Alex Jones: the Pinocchio of a divided America
We all want someone to like us, even if we have to lie to get it.
Never. Send. Nudes.
I could stop typing right now and you would still be getting a boat load of value out of the few words you’ve read so far.
I don’t care if he’s your partner. I don’t care if you’ve been married for 25 years. You never know when your nude might make national headlines for being sent to a lawyer who found out your husband sent it to a man notorious for tophats and pardons.
Alex Jones sent a nude of his wife to Roger Stone. This information was made public today after Mark Banston, the lawyer for the Sandy Hook families who sued Jones, accidentally received a copy of Jones’ text messages from Jones’ lawyers. Oops.
I guess when you base your career around lies the (potentially) non-consensual sharing of an intimate photo of your partner feels like peanuts.
Ever since a Texas jury ordered Jones to pay up big time, I’ve been thinking about what makes Jones tick. Not only did he lie multiple times on the stand, but he perpetuated extreme lies on his website and online talk show; claiming entire events, like Sandy Hook, just didn’t happen. As if he were a fairy godmother with a magic wand and the ability to make things *poof* disappear.
There are a lot of things that add up to someone’s psyche. Especially for someone like Jones. And there’s no way even an over zealous therapist could uncover all of them.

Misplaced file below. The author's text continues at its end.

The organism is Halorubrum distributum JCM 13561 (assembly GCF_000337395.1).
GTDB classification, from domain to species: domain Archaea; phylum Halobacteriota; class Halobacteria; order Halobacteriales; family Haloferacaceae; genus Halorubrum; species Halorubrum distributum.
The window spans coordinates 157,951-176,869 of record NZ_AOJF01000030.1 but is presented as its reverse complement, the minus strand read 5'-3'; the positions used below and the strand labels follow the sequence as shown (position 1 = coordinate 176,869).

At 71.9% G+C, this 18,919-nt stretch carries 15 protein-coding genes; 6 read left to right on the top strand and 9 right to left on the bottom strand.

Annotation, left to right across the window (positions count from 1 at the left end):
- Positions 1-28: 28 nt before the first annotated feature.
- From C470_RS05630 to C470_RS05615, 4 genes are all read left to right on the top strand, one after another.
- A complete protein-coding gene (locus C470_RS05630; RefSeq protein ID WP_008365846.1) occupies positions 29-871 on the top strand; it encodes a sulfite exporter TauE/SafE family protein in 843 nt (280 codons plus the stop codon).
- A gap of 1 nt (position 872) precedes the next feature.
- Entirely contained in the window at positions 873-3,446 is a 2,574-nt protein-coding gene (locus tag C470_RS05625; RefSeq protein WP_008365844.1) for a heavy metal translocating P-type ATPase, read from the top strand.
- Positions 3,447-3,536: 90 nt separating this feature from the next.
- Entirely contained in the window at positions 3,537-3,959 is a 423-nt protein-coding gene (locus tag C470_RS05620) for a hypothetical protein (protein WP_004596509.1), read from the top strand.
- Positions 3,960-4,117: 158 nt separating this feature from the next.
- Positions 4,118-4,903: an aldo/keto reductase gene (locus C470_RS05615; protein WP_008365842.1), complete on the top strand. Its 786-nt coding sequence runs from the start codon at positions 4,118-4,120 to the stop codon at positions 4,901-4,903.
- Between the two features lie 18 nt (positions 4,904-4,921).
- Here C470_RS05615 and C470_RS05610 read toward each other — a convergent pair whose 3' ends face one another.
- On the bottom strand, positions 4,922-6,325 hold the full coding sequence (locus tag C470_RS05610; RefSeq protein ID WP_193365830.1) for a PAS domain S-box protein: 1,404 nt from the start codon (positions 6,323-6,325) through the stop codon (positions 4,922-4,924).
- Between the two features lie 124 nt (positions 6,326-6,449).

But I think one of them boils down to good ‘ol attention. And I don’t think any of us are immune.
Jones had humble beginnings. He dropped out of college and gravitated towards radio, public access television, and any other platform in which he could spew a message instead of engage in dialogue. And people listened.
Are you listening? Listeners tend to subscribe, you know.
People listened from the beginning. Sure, he probably had lulls and didn’t pull the type of audience back then that he pulls today. But he had a crowd. And with a crowd comes all the warm and fuzzy feelings that make someone want to keep going.
Look at these words that I’m writing to you right now. You’re reading them. I wouldn’t be writing them if I didn’t know that you would eventually read them. And your words of encouragement, of resonance, of awe in response to my words have propelled me to keep going. Your attention is what keeps Pants on Fire coming. And the attention of those early Alex Jones followers is what kept his words coming.
The difference is that I’m writing about lies. And Alex Jones wrote and spoke and spewed lies.
But if you get attention for something, even if it’s for something as horrible as the lies Alex Jones told and continues to tell, then it’s pretty difficult to stop.
I think about this within my own head. What are the statements I make about myself that I give the most attention? And is all the real estate I’m giving them really serving me?
One statement that gets a lot of real estate in my head that is most definitely serving me is the declaration to never. Send. Nudes. Just invite them over to see the real thing instead.